Take the 2-minute tour ×
Mathematics Stack Exchange is a question and answer site for people studying math at any level and professionals in related fields. It's 100% free, no registration required.

Let $\chi_A:\mathcal{B}(\mathbb{C}^n)\rightarrow\mathcal{B}(\mathbb{C}^n)$ be a completely positive (cp) map defined as $\chi_A(x)=AxA^*$, where $A\in\mathcal{B}(\mathbb{C}^n)$. Clearly any cp map $\Psi$, on this space, is a finite sum of such maps (Krauss form). Let $\phi:\mathcal{B}(\mathbb{C}^n)\rightarrow \mathcal{B}(\mathbb{C}^n)$ is a positive map (need not be cp). Let $C_\phi=\sum_{i,j}e_{i,j}\otimes\phi(e_{i,j})$, is the Choi matrix (using Choi–Jamiołkowski isomorphism). Using these notations, I am asking a few questions.

For any arbitrary $\phi$ and an arbitrary $A$, can we make the following statement. \begin{equation} C_{\phi\circ\chi_A}=\sum_i(A_i\otimes B_i)C_\phi(A_i\otimes B_i)^*, \end{equation} for some $\lbrace A_i\rbrace$ and $\lbrace B_i\rbrace$.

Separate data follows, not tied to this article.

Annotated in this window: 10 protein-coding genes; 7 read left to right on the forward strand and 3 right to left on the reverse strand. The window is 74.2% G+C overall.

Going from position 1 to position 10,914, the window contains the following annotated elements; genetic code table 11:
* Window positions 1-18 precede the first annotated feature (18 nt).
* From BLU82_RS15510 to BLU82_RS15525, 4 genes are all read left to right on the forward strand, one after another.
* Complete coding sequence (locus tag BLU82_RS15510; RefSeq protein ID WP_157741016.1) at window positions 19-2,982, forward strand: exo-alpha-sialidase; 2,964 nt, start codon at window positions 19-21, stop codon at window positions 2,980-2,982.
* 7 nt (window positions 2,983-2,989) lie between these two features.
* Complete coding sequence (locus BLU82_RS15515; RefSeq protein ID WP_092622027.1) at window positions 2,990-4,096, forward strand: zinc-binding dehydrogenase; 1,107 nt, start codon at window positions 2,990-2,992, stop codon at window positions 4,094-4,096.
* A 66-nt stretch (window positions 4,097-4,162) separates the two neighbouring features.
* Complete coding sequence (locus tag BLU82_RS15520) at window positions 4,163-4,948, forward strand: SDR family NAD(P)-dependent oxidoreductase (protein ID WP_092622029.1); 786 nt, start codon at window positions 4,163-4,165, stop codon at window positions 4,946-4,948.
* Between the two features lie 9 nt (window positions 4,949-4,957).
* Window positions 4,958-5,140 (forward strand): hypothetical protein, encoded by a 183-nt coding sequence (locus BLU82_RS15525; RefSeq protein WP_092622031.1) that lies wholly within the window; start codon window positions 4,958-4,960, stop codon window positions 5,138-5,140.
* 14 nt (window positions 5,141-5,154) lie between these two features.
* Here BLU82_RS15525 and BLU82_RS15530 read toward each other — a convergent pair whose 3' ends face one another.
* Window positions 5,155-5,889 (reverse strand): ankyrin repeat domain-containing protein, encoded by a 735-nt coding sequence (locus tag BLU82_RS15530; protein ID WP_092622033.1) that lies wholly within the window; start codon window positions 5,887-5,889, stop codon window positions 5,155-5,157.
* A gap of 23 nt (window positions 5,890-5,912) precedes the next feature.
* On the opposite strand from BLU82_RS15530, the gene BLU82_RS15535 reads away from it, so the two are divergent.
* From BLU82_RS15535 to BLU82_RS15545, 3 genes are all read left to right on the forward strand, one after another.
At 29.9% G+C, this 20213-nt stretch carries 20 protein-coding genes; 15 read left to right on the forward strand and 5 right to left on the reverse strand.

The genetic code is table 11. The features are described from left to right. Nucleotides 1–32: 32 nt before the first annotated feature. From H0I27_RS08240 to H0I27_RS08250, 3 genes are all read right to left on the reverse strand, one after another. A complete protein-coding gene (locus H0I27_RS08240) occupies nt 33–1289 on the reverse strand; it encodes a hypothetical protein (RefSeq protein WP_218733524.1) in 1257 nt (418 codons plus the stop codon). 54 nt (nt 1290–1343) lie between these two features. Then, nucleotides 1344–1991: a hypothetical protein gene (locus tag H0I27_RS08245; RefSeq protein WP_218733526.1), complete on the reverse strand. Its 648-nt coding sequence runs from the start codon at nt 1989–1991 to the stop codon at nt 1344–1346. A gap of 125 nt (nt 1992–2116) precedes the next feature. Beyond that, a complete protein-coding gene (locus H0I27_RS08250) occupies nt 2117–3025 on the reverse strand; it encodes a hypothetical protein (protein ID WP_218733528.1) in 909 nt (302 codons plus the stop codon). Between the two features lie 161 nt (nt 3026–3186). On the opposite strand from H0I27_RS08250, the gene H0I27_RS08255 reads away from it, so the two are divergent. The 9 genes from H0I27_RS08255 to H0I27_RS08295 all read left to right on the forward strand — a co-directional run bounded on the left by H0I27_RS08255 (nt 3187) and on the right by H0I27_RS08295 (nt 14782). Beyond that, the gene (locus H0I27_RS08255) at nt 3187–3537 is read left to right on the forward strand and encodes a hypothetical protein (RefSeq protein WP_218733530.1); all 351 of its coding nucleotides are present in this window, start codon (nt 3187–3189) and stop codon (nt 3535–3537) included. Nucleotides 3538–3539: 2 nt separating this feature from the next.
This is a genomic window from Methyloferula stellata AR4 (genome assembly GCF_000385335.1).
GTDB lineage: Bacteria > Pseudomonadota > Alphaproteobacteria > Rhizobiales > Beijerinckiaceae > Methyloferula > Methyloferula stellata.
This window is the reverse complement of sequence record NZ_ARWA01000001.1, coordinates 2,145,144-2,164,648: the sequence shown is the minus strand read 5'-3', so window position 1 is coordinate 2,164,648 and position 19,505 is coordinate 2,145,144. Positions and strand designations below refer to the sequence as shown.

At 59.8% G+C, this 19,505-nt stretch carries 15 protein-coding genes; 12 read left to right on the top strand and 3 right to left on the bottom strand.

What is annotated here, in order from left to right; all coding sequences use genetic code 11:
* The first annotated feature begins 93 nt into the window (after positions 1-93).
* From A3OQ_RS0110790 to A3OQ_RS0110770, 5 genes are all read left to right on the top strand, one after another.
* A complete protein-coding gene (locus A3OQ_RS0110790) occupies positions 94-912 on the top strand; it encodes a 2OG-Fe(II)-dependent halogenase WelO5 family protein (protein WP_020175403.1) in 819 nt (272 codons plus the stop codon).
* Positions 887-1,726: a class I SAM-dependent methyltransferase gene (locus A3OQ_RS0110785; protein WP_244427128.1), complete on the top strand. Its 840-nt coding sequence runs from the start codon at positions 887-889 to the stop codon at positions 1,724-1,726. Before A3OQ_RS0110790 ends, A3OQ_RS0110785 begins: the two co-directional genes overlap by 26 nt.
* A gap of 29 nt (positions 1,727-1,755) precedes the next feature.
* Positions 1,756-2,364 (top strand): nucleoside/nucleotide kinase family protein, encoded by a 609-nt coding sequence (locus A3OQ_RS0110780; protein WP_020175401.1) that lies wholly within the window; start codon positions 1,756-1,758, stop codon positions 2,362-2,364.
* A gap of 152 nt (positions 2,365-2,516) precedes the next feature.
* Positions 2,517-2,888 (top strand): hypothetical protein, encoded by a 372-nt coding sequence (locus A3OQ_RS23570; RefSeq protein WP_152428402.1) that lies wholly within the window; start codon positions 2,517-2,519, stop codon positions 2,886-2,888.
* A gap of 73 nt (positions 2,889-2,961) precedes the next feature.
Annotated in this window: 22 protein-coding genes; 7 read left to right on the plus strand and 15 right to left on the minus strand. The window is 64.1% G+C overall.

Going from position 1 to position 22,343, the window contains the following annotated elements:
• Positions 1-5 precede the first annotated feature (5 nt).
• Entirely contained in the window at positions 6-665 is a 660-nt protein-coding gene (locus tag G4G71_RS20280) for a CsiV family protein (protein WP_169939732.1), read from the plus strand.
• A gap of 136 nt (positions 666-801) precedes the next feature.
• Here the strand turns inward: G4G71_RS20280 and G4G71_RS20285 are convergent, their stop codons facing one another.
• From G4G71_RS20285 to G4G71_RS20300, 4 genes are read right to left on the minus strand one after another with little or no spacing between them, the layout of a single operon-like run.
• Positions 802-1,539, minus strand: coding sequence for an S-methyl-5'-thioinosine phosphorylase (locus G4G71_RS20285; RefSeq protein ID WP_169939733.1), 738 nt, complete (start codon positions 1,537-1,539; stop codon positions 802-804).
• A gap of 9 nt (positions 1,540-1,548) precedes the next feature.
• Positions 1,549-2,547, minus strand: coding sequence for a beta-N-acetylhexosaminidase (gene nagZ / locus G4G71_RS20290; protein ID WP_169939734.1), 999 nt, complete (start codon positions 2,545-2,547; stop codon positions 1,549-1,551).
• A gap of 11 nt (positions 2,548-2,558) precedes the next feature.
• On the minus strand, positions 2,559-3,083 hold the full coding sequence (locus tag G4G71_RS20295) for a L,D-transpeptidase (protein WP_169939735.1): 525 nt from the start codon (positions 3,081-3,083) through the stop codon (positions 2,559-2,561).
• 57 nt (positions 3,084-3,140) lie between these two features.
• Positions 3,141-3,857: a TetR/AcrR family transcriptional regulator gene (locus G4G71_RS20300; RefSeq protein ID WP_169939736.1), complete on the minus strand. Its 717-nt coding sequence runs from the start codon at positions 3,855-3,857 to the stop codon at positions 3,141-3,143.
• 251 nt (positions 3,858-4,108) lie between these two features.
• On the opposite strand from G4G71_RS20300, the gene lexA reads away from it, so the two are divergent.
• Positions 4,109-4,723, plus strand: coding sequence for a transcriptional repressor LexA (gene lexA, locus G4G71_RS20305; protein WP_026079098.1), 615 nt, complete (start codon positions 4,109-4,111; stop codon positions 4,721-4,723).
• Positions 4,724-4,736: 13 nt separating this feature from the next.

If $\phi_n:M_n(\mathcal{B}(\mathbb{C}^n))\rightarrow M_n(\mathcal{B}(\mathbb{C}^n))$ be the canonical extension, then can we conclude that, $(\phi\circ\chi_A)_n=\sum_i\chi_{A_i\otimes B_i}\circ\phi_n$.

I believe that the above statements are true (at least the first one), but I could not prove it (probably by making some stupid mistakes). Advanced thanks for all helps and suggestions.

share|improve this question
    
OK. I got it. It follows from the change in basis. We just need to write the Choi matrix with respect to this new basis, which gives the corresponding transformation. For description, see "Tensor powers of 2-positive maps"- by Stormer –  RSG Sep 24 '12 at 6:02

Your Answer

 
discard

By posting your answer, you agree to the privacy policy and terms of service.

Browse other questions tagged or ask your own question.